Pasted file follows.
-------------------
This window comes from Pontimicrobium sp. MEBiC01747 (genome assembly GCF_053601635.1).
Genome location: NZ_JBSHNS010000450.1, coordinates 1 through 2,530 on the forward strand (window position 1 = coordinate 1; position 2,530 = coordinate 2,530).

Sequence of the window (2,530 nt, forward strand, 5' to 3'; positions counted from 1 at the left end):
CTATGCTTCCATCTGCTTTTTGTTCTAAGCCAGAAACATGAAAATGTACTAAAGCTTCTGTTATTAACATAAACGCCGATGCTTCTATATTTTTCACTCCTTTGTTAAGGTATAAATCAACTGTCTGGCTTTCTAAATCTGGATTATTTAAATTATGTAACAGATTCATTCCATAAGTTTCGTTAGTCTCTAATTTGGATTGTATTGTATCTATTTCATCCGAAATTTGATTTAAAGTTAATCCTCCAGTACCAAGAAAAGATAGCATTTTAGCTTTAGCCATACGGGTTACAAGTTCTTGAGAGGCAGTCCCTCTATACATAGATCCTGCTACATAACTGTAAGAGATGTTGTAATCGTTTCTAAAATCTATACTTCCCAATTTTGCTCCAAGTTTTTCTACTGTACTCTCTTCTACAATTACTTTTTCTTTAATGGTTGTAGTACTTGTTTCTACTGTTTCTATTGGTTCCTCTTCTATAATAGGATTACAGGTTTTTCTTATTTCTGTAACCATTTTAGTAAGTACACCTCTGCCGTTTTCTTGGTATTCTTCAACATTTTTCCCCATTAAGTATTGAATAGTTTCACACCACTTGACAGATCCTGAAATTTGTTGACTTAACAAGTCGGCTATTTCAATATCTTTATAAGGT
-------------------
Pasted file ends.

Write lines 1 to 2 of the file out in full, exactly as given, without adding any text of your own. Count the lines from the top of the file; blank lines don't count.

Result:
This window comes from Pontimicrobium sp. MEBiC01747 (genome assembly GCF_053601635.1).
Genome location: NZ_JBSHNS010000450.1, coordinates 1 through 2,530 on the forward strand (window position 1 = coordinate 1; position 2,530 = coordinate 2,530).